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Roger Moore returns as James Bond "007" in this eleventh installment,
which finds him sent on a mission to recover a stolen space shuttle,
which leads him to the ship builders Drax industries, where owner Hugo
Drax(played coldly by Michael Lonsdale) denies all knowledge of the
incident, but of course that is a lie, as he has a secret plan that
will affect the whole world... Lois Chiles plays a CIA agent(Holly
Goodhead) who helps him with his investigation, which takes him from
Venice, to Rio, then finally outer space! Richard Kiel also returns as
hulking hit-man nicknamed Jaws.
Though hurt by some undeniable silliness and copying of "Star Wars", I still found this a fun adventure(as long as you don't think about credibility too much!) that benefits from the good will left over by Roger Moore's growth in the role, and the previous film "The Spy Who Loved Me". Still, this tone couldn't continue, and it wouldn't upon his return...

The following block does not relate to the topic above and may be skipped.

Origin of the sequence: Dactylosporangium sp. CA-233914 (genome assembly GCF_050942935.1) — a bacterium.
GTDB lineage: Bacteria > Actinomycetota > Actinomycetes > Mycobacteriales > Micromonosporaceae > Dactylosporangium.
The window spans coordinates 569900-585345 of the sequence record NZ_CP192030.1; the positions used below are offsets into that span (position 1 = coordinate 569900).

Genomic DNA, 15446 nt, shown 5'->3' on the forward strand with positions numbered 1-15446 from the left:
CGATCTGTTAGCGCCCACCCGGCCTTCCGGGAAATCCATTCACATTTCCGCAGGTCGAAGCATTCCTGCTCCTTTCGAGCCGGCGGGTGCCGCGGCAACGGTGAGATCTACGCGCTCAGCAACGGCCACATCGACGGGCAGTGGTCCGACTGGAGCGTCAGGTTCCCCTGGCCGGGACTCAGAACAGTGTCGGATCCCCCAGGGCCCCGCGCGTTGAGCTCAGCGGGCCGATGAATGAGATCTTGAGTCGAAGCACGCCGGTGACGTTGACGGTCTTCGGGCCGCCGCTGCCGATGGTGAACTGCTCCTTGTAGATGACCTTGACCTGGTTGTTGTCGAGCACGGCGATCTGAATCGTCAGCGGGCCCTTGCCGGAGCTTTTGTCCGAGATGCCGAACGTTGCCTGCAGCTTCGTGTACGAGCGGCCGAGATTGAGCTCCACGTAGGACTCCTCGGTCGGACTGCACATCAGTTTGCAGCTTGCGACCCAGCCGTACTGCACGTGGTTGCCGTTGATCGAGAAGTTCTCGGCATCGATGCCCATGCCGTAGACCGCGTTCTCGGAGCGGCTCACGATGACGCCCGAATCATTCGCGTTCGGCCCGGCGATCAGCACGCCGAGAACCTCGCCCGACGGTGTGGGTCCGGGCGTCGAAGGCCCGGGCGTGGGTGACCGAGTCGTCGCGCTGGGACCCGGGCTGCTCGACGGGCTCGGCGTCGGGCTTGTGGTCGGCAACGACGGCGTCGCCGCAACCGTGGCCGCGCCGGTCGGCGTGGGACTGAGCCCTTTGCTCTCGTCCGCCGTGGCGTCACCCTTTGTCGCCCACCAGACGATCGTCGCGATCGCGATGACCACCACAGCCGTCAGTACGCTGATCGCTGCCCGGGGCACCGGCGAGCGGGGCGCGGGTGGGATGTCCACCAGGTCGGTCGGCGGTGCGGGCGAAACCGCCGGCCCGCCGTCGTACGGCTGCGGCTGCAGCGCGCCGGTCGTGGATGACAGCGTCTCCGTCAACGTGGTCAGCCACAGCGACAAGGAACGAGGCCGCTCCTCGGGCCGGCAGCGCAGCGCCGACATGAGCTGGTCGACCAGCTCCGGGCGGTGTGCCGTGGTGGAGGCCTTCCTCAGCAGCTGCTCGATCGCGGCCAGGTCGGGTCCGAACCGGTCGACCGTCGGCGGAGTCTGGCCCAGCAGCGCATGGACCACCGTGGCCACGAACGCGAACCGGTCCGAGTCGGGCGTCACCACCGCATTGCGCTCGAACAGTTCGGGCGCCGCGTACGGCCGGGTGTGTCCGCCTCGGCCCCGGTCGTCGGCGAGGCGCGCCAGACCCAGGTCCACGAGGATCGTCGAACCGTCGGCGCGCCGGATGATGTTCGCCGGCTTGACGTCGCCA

*** This review may contain spoilers ***
This motion picture hit the theaters on June 29 1979 Starring: Roger
Moore as James Bond, Lois Chiles as Dr. Holly Goodhead, Michael
Lonsdale as Hugo Drax and Richard Kiel as Jaws. Agent 007 James Bond
blast into orbit in this action packed adventure that takes him to
Venice, Rio de Janeiro and Outer Space.